Lower Ossington Theatre’s theatrical production of The Wizard of Oz is a vibrant retelling of the classic 1939 adventure film, which tells the story of Dorothy Gale (Isidora Kecman), a young girl living in Kansas with her Aunt Em (Jess McKay) and Uncle Henry (Benjamin Chaffey). After a run-in with her nasty neighbour Almira Gultch (Adeen Ashton), Dorothy tries to run away from home, only to be swept up in a tornado that takes her to the magical Land of Oz. While in Oz, Dorothy makes unlikely friends who join her quest to get back home.
The cast and crew did a great job of bringing the film to life. Directed by Lillian King, the musical opens just like the film does with the classic MGM introduction music and medley of songs featured in the film. The illuminated screen acting as the set’s backdrop features a rainbow just as the tune of “Over the Rainbow” plays. The screen and curved side panels framing the stage are effectively used throughout the play to set the tone for each scene with corresponding hues.
The set features two platforms on either side of the stage, complete with small staircases. These platforms allow for great staging during key scenes with the Wicked Witch of the West (also played by Adeen Ashton), in which one of the platforms represents a tower in her castle. Overall, the musical is staged to maximize the limited space of the theatre’s intimate setup. For a musical that features such vast settings, I never felt like the stage was too small for the action taking place. Choreographer Kiri-Lyn Muir ensured that the dance numbers are energetic and make proper use of the available space.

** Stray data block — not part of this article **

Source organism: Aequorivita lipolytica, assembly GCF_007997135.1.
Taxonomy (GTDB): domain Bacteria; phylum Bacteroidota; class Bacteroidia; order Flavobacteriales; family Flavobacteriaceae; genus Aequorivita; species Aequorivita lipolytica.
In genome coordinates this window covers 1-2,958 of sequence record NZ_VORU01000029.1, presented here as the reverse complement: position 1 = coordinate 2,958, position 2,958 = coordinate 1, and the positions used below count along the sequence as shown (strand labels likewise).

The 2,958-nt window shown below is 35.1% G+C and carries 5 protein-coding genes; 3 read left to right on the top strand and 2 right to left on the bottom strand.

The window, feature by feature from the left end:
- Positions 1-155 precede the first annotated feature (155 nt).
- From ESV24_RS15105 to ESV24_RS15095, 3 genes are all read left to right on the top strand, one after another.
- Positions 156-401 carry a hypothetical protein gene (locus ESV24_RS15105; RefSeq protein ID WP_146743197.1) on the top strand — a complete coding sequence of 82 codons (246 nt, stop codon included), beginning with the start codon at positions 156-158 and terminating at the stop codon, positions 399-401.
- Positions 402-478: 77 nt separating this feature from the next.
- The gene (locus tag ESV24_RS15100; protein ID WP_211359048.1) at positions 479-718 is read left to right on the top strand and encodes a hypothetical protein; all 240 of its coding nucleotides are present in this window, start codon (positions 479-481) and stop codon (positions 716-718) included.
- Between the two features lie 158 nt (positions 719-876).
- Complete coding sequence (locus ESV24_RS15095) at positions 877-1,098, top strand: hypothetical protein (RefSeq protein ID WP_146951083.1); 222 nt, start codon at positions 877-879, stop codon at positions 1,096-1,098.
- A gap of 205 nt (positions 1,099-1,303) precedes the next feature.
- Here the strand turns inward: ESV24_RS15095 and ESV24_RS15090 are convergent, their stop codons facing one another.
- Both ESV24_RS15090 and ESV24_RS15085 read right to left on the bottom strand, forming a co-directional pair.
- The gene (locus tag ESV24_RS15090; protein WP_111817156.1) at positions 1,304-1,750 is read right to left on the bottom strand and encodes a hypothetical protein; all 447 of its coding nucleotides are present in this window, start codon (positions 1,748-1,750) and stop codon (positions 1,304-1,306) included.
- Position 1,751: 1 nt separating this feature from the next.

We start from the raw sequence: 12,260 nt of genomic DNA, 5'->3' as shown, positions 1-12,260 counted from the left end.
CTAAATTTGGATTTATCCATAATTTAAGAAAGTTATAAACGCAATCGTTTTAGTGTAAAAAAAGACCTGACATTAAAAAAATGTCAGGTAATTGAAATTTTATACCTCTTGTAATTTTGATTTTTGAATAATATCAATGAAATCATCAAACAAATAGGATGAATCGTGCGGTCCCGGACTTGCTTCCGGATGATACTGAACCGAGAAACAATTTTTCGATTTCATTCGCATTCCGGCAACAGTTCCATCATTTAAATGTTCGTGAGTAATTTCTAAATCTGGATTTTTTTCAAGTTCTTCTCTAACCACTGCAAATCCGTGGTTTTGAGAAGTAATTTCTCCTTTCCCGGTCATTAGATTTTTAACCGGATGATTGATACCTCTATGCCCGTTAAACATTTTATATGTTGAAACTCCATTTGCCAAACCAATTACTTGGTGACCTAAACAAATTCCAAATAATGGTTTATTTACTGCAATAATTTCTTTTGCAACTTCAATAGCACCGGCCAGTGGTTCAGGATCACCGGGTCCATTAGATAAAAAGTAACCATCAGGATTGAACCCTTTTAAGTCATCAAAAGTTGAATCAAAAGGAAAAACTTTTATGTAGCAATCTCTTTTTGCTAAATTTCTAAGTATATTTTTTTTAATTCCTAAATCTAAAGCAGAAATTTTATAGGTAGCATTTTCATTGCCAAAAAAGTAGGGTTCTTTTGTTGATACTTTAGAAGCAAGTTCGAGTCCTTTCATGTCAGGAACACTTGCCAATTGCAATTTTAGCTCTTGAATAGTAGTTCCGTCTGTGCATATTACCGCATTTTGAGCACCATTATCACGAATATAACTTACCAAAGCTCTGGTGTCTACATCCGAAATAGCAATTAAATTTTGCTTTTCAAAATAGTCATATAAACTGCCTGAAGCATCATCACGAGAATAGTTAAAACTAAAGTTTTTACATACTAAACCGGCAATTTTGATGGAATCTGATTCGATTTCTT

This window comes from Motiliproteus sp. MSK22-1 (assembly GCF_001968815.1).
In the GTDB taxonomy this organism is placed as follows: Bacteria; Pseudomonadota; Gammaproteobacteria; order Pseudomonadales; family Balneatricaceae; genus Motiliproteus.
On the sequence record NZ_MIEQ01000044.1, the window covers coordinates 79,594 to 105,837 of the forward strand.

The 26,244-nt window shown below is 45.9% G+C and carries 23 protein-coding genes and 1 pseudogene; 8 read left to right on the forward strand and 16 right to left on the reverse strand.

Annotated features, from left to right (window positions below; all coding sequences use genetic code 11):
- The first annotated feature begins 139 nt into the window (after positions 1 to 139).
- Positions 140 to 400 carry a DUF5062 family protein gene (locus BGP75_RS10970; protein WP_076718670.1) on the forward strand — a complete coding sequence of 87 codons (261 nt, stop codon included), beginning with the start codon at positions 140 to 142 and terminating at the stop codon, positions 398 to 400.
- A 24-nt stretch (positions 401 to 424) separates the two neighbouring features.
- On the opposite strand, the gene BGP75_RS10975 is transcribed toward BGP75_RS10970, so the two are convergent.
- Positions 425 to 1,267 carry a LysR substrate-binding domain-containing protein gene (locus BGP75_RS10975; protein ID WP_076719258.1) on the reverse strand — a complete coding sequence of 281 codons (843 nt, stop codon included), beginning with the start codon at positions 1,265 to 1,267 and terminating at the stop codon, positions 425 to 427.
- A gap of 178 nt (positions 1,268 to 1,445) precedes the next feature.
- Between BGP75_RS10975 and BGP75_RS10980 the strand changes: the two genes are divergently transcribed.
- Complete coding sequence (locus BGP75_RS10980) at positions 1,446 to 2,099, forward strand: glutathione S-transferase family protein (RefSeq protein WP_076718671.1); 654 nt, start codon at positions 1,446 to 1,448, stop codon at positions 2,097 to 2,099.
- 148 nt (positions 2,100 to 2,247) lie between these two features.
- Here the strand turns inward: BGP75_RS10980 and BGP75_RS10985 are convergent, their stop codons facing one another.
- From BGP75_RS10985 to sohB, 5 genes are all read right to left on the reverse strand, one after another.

There are many wonderful nods to the film throughout the production. In the beginning of the musical, Dorothy is wearing a blue gingham dress with puffy pale pink sleeves that represent the sepia-toned Kansas. To recreate Glinda the Good Witch’s (Jess McKay) bubble entrances, an off-stage bubble machine churns out tons of little bubbles ahead of her for each scene. I’m a big fan of stage productions that incorporate little touches like these to acknowledge the films they’re based on.
The entire cast gives heartfelt performances. Kecman has an amazing voice and infuses the right balance of naivety and boldness in her Dorothy. Ashton instantly inspires fear and hatred the moment she steps onto the stage as Almira Gultch, and turns it up a few notches for the Wicked Witch. I’ve always had a soft spot for the Cowardly Lion, and Niko Combitsis is an absolute delight when playing both him and Zeke. Combitsis has the perfect voice, complete with ‘r’ rolls and cowardly cries, as well as the demeanour to showcase the Lion’s personality swings from boisterous king of the forest to absolute scaredy cat. Both Justan Myers as Scarecrow (also plays Hunk) and Will Lincoln-Gouett as Tinman (also plays Hickory) give endearing performances, and when paired with Combitsis, Kecman couldn’t have asked for better scene partners. Peter Higginson’s portrayal of The Wizard/Professor Marvel is so good that I actually prefer it over Frank Morgan’s film performance. An honourable mention goes out to Toto (Maizie), who steals the show every time she appears on stage.
The Wizard of Oz is playing at the Lower Ossington Theatre until Aug. 27. Tickets can be purchased at lowerossingtontheatre.com.